Open Access Open Badges Research article

Family physician enabling attitudes: a qualitative study of patient perceptions

Catherine Hudon12*, Denise St-Cyr Tribble3, Gina Bravo4, William Hogg5, Mireille Lambert2 and Marie-Eve Poitras2

Author Affiliations

1 Département de médecine de famille et de médecine d’urgence, Université de Sherbrooke, Québec, Canada

2 Centre de santé et de services sociaux de Chicoutimi, Québec, Canada

3 École des sciences infirmières, Université de Sherbrooke, Québec, Canada

4 Département des sciences de la santé communautaire, Université de Sherbrooke, Québec, Canada

5 Department of Family Medicine, University of Ottawa, Ottawa, Canada

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BMC Family Practice 2013, 14:8  doi:10.1186/1471-2296-14-8

Published: 10 January 2013



Family physicians frequently interact with people affected by chronic diseases, placing them in a privileged position to enable patients to gain control over and improve their health. Soliciting patients’ perceptions about how their family physician can help them in this process is an essential step to promoting enabling attitudes among these health professionals. In this study, we aimed to identify family physician enabling attitudes and behaviours from the perspective of patients with chronic diseases.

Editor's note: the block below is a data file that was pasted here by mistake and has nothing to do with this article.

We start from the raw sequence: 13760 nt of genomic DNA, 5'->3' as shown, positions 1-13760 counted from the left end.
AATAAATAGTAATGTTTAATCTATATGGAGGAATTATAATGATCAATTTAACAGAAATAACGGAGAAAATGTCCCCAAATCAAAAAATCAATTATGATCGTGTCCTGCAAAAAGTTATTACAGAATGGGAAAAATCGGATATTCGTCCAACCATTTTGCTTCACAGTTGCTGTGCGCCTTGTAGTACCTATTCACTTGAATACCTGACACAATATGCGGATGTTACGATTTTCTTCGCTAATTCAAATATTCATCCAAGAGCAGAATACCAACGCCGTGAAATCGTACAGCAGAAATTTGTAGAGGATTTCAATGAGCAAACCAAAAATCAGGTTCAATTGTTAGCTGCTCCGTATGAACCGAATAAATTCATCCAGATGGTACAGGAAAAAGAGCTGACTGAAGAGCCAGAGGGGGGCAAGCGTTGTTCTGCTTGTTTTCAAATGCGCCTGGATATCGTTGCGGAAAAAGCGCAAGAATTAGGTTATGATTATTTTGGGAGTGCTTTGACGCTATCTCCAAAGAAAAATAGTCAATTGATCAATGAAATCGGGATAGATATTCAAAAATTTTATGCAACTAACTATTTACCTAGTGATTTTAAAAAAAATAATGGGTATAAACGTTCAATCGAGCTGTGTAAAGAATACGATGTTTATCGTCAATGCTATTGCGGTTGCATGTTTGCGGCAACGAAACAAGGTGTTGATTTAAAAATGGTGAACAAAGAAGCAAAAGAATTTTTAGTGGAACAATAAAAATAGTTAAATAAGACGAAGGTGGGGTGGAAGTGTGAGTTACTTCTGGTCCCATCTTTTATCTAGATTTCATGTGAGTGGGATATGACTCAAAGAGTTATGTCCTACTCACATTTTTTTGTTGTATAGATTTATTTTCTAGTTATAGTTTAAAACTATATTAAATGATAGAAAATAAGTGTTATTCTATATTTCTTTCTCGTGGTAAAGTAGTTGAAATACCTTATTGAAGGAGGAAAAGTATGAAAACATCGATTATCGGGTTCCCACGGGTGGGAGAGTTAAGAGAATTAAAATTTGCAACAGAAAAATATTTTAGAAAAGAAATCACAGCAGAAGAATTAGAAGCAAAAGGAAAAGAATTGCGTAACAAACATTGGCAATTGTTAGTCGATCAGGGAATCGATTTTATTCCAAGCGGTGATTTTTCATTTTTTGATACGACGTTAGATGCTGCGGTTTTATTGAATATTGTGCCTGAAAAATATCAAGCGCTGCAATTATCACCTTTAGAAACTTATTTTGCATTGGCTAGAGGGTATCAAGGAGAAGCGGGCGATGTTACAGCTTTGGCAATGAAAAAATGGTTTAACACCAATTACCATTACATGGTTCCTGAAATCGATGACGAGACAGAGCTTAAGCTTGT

We conducted a descriptive qualitative study with 30 patients, 35 to 75 years of age presenting at least one common chronic disease, recruited in primary care clinics in two regions of Quebec, Canada. Data were collected through in-depth interviews and were analyzed using thematic analysis.


Family physician involvement in a partnership was perceived by participants as the main attribute of enablement. Promoting patient interests in the health care system was also important. Participants considered that having their situation taken into account maximized the impact of their physician’s interventions and allowed the legitimization of their feelings. They found their family physician to be in a good position to acknowledge and promote their expertise, and to help them maintain hope.


From the patient’s perspective, their partnership with their family physician is the most important aspect of enablement.

Power (psychology); Enablement; Patient-centred care; Family practice; Primary health care; Chronic disease